Ukraine - Journey to Freedom
Until Ukraine’s independence in 1991, the result of the dissolution of the Soviet Union, many of the composers on this CD were presented in Europe, Asia and the Americas as Russians. This has now ended. The recent tragic events in Ukraine have further cemented Ukraine as a historical nation still defending its integrity and survival. Journey to Freedom is a reflection of this struggle and the first compendium of works for violin and piano on CD written exclusively by Ukrainian composers over the course of a century. The program features violinist Solomiya Ivakhiv and pianist Angelina Gadeliya in stunning performances full of passion and commitment.
The music on this CD represents many of the styles and currents that dominated in the years 1919 to 2014: from Kosenko’s unabashed late romanticism and Lyatoshynsky’s expressionistic masterpiece – his Violin Sonata, Op. 19 – to the 1960’s neofolklorism of Myroslav Skoryk; Yevhen Stankovych’s romantic blending of lyric expressionism and ethnographic sources; the cool neoclassicism of Ivan Karabits; and the expressive structuralism of Alexander Shchetynsky’s current music. The program includes the Post scriptum sonata (in the composer’s words “a post script to Mozart, and more generally, to classicism”) by Ukraine’s most celebrated composer Valentyn Silvestrov described by Arvo Pärt as “one of the greatest composers of our time.”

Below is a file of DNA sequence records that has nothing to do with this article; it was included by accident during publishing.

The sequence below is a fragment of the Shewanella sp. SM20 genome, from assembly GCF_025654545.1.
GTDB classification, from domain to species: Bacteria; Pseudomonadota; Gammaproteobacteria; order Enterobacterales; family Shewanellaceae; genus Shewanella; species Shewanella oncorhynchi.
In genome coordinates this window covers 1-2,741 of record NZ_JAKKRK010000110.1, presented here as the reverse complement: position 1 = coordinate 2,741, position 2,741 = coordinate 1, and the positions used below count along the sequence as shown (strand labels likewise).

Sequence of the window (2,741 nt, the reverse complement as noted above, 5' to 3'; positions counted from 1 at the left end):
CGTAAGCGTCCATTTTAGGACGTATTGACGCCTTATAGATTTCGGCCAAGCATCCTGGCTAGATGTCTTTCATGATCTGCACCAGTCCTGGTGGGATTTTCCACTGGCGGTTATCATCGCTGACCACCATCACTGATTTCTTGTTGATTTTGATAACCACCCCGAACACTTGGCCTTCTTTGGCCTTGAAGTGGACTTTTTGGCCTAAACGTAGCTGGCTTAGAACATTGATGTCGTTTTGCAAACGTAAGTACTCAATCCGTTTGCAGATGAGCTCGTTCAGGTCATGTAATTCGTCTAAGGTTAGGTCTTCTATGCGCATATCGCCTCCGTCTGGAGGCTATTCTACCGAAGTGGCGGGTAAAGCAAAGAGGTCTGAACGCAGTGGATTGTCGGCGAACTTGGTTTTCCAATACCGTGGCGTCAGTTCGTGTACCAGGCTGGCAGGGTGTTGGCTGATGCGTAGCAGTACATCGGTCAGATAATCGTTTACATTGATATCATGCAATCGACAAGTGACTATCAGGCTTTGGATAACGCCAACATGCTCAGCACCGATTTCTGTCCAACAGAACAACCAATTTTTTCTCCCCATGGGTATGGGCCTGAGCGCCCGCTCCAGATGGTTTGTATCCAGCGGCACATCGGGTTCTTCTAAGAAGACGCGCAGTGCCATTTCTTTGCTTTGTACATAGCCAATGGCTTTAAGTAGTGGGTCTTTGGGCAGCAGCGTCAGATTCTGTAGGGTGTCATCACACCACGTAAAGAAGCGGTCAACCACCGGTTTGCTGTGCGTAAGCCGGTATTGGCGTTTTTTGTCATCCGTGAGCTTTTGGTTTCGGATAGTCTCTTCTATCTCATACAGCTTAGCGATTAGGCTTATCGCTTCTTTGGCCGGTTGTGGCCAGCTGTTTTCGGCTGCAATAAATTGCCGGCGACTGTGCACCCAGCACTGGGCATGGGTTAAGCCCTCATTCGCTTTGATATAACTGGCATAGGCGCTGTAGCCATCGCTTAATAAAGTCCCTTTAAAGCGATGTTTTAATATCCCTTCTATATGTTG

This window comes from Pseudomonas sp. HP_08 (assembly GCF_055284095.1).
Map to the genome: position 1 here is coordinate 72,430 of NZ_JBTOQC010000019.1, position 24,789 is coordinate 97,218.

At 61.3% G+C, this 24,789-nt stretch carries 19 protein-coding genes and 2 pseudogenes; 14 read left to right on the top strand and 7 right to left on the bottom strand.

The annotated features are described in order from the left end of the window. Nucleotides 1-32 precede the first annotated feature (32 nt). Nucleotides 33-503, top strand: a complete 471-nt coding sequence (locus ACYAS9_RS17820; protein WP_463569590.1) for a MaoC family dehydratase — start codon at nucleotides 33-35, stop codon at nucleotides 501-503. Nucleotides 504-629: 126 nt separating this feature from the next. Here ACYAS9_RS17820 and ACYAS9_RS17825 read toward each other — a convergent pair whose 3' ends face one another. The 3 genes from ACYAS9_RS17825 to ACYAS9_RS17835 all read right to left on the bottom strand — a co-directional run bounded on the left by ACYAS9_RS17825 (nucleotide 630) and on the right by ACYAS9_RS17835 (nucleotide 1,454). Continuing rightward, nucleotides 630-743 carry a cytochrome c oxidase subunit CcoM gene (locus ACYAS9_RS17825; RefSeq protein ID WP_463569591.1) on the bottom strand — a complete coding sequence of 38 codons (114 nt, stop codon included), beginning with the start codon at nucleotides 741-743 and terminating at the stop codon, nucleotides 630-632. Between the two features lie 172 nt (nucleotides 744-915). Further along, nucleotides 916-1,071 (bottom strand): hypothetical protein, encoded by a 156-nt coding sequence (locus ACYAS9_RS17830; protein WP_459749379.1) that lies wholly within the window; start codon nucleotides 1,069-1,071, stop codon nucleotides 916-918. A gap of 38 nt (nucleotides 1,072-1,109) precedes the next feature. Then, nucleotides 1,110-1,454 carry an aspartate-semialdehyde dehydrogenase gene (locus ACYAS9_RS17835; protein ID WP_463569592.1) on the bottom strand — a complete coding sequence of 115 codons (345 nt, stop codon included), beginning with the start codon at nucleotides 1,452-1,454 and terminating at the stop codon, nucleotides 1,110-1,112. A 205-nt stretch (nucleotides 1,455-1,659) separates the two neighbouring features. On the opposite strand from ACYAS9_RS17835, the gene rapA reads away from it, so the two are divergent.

The dynamic Ivakhiv-Gadeliya Duo has performed in venues and festivals across the US to high critical acclaim, including the MATI Series at the Ukrainian Institute of America in New York City, the Institute of Modern Art in Chicago, the Bach Festival of Philadelphia, and Merkin Concert Hall in NYC. Comprised of violinist Solomiya Ivakhiv and pianist Angelina Gadeliya, the duo has been hailed for its “contemplative and sophisticated” playing. Collaborations have included artists such as members of the Emerson Quartet, members of the New York Philharmonic, pianist Gilbert Kalish, and violinists Ani Kavafian and Pamela Frank.